Policy of Centre to provide accommodation? | Terrorism in J&K

Answering in negative, Court stated that Centre or State do not have any policy to provide the accommodation to displaced persons on account of terrorism in the State of Jammu and Kashmir.

Adding to the above discussion, Bench held that there is no indefeasible right in any citizen for allotment of government accommodation on a nominal licence fee.

In view of the decision of J.L. Koul  v. State of J&K, (2010) 1 SCC 371  the Kashmiri migrants are entitled to transit accommodation and if transit accommodation could not be provided then money for residence and expenses.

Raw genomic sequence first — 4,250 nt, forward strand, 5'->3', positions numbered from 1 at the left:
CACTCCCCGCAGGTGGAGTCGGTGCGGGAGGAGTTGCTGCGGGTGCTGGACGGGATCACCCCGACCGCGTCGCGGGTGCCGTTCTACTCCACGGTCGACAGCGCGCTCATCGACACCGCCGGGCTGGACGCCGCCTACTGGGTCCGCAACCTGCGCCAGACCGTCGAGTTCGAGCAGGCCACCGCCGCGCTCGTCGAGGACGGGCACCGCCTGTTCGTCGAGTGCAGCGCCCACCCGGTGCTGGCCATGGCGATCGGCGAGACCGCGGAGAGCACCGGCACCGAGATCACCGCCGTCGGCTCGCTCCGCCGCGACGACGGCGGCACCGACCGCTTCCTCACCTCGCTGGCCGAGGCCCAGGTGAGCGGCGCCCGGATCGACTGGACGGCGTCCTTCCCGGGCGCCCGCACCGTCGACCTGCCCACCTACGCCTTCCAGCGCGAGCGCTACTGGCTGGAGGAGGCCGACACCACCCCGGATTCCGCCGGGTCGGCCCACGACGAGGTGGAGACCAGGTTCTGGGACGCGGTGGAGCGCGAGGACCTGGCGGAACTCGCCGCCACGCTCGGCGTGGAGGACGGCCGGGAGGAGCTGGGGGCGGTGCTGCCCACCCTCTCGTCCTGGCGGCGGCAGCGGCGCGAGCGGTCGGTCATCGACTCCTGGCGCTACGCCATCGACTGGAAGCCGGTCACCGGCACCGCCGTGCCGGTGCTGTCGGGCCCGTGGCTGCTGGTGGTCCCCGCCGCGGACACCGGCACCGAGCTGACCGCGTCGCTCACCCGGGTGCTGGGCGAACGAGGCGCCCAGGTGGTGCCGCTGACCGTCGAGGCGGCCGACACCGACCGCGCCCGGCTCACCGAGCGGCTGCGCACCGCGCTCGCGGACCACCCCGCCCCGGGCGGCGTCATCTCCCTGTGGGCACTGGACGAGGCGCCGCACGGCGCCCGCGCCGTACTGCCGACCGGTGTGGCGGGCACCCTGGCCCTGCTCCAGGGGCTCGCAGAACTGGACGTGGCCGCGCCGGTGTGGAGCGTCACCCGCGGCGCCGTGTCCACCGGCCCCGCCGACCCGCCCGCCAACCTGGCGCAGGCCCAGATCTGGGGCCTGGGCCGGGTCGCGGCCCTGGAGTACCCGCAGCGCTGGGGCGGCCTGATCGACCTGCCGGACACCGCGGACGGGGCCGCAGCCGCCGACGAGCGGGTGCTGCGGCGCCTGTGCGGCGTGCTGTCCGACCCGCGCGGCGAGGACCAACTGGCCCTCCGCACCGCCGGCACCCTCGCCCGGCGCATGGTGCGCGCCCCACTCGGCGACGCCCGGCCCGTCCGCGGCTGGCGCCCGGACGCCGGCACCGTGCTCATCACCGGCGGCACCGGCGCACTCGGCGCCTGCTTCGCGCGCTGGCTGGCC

Dhar and such like persons are not from the poorest section of the migrants but have worked in the higher echelons of the bureaucracy. To say that they are enforcing their right to shelter only till such time the conditions are conducive for their safe return is wholly illusory.

Concluding the matter, Supreme Court found that the orders of the High Courts were wholly arbitrary and irrational, therefore the present appeal was allowed.

Though, the Court directed respondent-Dhar to hand over vacant physical possession of the premises on or before 31-10-2021, i.e., after 15 years of his attaining the age of superannuation. [Union of India v. Onkar Nath Dhar, 2021 SCC OnLine SC 574, decided on 5-08-2021]

Case BriefsHigh Courts